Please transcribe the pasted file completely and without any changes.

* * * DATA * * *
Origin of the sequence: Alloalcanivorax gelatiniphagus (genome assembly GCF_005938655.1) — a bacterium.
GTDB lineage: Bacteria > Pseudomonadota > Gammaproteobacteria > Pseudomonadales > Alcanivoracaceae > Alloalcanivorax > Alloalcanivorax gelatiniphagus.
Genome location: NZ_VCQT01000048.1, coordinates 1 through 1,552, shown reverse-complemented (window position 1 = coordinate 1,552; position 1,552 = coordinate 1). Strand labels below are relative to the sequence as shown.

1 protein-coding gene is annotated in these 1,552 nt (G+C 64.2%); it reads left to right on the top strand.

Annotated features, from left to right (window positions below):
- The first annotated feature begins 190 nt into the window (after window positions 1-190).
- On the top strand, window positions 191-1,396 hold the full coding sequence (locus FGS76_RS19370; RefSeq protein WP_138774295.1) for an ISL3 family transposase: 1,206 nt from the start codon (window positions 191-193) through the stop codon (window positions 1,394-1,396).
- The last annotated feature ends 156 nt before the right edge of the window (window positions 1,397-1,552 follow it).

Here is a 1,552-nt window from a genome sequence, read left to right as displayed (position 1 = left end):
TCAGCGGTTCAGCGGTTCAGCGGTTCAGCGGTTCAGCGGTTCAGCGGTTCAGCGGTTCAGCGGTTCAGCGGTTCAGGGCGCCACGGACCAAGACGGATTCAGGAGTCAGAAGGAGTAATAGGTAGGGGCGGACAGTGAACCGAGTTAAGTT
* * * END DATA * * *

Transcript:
Origin of the sequence: Alloalcanivorax gelatiniphagus (genome assembly GCF_005938655.1) — a bacterium.
GTDB lineage: Bacteria > Pseudomonadota > Gammaproteobacteria > Pseudomonadales > Alcanivoracaceae > Alloalcanivorax > Alloalcanivorax gelatiniphagus.
Genome location: NZ_VCQT01000048.1, coordinates 1 through 1,552, shown reverse-complemented (window position 1 = coordinate 1,552; position 1,552 = coordinate 1). Strand labels below are relative to the sequence as shown.

1 protein-coding gene is annotated in these 1,552 nt (G+C 64.2%); it reads left to right on the top strand.

Annotated features, from left to right (window positions below):
- The first annotated feature begins 190 nt into the window (after window positions 1-190).
- On the top strand, window positions 191-1,396 hold the full coding sequence (locus FGS76_RS19370; RefSeq protein WP_138774295.1) for an ISL3 family transposase: 1,206 nt from the start codon (window positions 191-193) through the stop codon (window positions 1,394-1,396).
- The last annotated feature ends 156 nt before the right edge of the window (window positions 1,397-1,552 follow it).

Here is a 1,552-nt window from a genome sequence, read left to right as displayed (position 1 = left end):
TCAGCGGTTCAGCGGTTCAGCGGTTCAGCGGTTCAGCGGTTCAGCGGTTCAGCGGTTCAGCGGTTCAGCGGTTCAGGGCGCCACGGACCAAGACGGATTCAGGAGTCAGAAGGAGTAATAGGTAGGGGCGGACAGTGAACCGAGTTAAGTT